Ohio Mayor Resigns Alleged Gay Slurs
By Amanda Lee Myers and Andrew Welsh-Huggins
Originally printed 2/14/2013 (Issue 2107 - Between The Lines News)
CINCINNATI (AP) -
The mayor of a small southeastern Ohio community resigned Saturday over accusations that she repeatedly called a gay police officer queer in front of his colleagues and created a hostile work environment, at one point saying, "I don't like a queer working for the village."
Mary McAngus, the 78-year-old mayor of the Village of Pomeroy, submitted a letter of resignation as mayor of the town of 2,000 along the Ohio River just across from West Virginia, said Jackie Welker, the village council president and now-acting mayor.
"It just seems so absurd, even in our town in Appalachia, that this could still happen," Welker told The Associated Press. "Hopefully this resignation will start the healing."
McAngus did not immediately return a call to her home for comment Saturday.
Her resignation as mayor comes on the heels of police Chief Mark Proffitt's warning to the council this week that McAngus' alleged comments could open the village to a lawsuit.
He said McAngus made the first remark a few weeks after 21-year-old Officer Kyle Calendine was hired, telling Proffitt that she had heard the officer was openly gay.
"I don't like a queer working for the Village," she said, according to a six-page statement Proffitt sent to village council this month. "I might be old-fashioned but I don't like it."
On Jan. 31, McAngus used the word several times while meeting with the chief and another officer, the statement said. The officer "advised he was caught off guard and he couldn't believe she was talking so bad about a village officer."
Proffitt believed the mayor didn't want Calendine hired as a full-time officer because he is gay, the statement said.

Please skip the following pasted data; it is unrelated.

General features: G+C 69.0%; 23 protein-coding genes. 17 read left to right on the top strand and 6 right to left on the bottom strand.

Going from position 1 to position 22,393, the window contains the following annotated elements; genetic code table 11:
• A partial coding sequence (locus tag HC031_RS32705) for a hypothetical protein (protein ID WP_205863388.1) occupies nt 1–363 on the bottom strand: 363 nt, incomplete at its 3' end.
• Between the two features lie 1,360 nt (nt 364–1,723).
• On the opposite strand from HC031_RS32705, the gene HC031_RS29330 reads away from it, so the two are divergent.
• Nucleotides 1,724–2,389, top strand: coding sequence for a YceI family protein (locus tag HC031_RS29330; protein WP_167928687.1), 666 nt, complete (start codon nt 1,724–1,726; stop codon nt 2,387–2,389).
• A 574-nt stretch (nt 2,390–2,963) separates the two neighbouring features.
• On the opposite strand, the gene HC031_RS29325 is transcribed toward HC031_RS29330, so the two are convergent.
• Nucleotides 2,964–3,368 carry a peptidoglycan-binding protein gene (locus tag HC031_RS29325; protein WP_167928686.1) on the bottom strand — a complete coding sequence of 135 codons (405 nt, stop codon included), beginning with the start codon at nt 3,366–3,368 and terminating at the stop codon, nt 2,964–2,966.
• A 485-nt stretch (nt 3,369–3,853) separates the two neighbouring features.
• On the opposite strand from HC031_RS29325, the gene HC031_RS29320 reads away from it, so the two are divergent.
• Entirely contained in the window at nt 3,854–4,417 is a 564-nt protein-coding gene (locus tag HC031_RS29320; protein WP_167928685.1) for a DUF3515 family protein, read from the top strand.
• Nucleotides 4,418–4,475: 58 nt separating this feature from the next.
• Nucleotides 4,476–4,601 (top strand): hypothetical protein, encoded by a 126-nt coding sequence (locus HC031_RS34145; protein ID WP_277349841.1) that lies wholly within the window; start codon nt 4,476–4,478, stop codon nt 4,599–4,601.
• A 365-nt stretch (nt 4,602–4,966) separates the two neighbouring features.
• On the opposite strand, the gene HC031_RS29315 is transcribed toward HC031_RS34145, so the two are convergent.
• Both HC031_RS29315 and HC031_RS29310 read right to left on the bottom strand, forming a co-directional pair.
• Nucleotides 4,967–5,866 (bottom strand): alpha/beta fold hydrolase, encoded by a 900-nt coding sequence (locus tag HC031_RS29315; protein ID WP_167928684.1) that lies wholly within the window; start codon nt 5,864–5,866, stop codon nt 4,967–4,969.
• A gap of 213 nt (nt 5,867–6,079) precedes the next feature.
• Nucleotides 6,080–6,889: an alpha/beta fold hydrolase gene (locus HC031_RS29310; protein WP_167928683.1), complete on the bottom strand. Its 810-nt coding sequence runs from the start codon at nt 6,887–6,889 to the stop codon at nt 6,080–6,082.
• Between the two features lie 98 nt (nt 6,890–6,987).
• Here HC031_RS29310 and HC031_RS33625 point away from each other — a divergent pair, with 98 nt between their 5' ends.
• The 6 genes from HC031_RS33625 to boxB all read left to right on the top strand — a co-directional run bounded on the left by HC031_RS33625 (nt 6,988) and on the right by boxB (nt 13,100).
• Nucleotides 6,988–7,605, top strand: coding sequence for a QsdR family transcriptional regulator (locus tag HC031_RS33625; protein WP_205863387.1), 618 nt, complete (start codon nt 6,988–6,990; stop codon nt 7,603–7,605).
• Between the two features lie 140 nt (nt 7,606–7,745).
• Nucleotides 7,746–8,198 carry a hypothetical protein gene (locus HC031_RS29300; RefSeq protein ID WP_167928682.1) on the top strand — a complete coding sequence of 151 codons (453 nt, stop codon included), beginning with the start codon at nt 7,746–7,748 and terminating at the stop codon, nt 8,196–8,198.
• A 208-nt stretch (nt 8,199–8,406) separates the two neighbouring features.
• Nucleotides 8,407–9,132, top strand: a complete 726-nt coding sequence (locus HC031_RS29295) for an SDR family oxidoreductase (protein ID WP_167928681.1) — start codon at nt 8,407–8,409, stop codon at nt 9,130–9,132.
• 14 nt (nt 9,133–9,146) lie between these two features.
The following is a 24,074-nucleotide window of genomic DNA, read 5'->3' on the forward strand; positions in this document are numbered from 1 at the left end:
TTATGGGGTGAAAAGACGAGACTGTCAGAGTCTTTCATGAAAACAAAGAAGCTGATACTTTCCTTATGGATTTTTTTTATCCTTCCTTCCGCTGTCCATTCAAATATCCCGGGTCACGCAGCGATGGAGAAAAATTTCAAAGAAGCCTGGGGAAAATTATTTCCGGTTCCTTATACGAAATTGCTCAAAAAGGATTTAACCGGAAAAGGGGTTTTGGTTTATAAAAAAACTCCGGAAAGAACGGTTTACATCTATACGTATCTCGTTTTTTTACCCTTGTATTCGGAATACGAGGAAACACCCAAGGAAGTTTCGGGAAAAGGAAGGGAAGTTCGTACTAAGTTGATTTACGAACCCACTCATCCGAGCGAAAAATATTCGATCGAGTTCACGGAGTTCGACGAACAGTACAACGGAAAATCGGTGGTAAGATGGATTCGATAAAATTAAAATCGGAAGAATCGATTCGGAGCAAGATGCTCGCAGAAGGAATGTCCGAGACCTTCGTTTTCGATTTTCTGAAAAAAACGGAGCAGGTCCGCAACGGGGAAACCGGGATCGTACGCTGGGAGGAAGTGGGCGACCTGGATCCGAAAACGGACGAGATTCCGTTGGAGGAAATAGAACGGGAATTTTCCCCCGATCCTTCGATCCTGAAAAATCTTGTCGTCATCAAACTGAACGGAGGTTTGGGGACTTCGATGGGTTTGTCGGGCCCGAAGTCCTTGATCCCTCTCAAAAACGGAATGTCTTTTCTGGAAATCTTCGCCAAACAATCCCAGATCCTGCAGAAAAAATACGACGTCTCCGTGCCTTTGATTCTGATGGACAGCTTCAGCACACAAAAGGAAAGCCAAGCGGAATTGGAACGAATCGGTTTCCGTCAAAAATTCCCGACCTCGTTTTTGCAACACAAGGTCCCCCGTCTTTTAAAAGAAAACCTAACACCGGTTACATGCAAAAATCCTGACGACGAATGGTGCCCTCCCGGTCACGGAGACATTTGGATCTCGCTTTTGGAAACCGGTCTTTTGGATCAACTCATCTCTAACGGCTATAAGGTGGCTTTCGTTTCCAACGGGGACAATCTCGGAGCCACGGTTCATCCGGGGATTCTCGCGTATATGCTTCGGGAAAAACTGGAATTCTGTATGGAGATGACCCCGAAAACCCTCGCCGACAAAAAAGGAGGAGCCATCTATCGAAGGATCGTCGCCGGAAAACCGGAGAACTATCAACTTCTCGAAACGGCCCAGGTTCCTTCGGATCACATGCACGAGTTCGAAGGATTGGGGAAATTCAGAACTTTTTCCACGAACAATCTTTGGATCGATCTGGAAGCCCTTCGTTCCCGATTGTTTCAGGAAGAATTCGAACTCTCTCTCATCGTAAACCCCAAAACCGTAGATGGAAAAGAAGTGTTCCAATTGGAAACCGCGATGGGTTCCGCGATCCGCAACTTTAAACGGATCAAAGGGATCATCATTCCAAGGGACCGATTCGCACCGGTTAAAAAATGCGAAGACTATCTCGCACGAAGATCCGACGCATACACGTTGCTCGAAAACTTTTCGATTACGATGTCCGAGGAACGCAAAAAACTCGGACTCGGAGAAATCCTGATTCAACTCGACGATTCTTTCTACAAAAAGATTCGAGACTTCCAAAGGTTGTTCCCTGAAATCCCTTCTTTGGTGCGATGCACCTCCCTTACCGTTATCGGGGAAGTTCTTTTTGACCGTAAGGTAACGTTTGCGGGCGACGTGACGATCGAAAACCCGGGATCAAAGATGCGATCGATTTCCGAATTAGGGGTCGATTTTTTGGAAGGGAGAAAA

Proffitt said in an interview with the AP on Friday that he supports gay rights and was upset about the hostile work environment the situation has created.
"Gay people have rights like everyone else," said Proffitt, police chief since 2000, who said he has an openly gay niece and nephew.
The mayor also complained about Calendine's partner coming to the police department and wanted him kicked out, according to the statement.
Proffitt said family members frequently visit all employees at the department.
Calendine said Saturday that he is considering a lawsuit because of how difficult the situation became and to teach McAngus a lesson.
"For someone in a place of power to say something like that, that's shocking," he said. "She needs to know that she done wrong and in a way, she needs to be punished for what she's done because it was completely out of line. ... My rights were violated."
He said that when he heard McAngus resigned, "it took a lot off my shoulders."
"People don't want to be pulled aside and asked, 'Are you gay?' and be judged for that," said Calendine, who said he's the first openly gay man a lot of people in his area have met. "I want to go to work, do my job and go home. That's all I'm here to do."
Calendine has worked for the Athens County Sheriff's Office and the Jackson and Glouster police departments. He was hired in Pomeroy in September.
McAngus is a former bank teller and had served on Pomeroy's council for at least one term before she was sworn in as mayor just over a year ago.
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Democratic gubernatorial candidate Mark Schauer and running mate Lisa Brown sat down with BTL publishers Jan Stevenson and Susan Horowitz prior to the Michigan Democratic Convention for a wide-ranging conversation about their campaign, what a SchauerBrown administration would be like for the LGBT community and who would be included. They addressed LGBT civil rights, health issues, senior care, marriage equality and how both of them have come to be such vocal allies of the LGBT community. Here is a recap of Schauer's words on these concerns.View More Pride Source Votes
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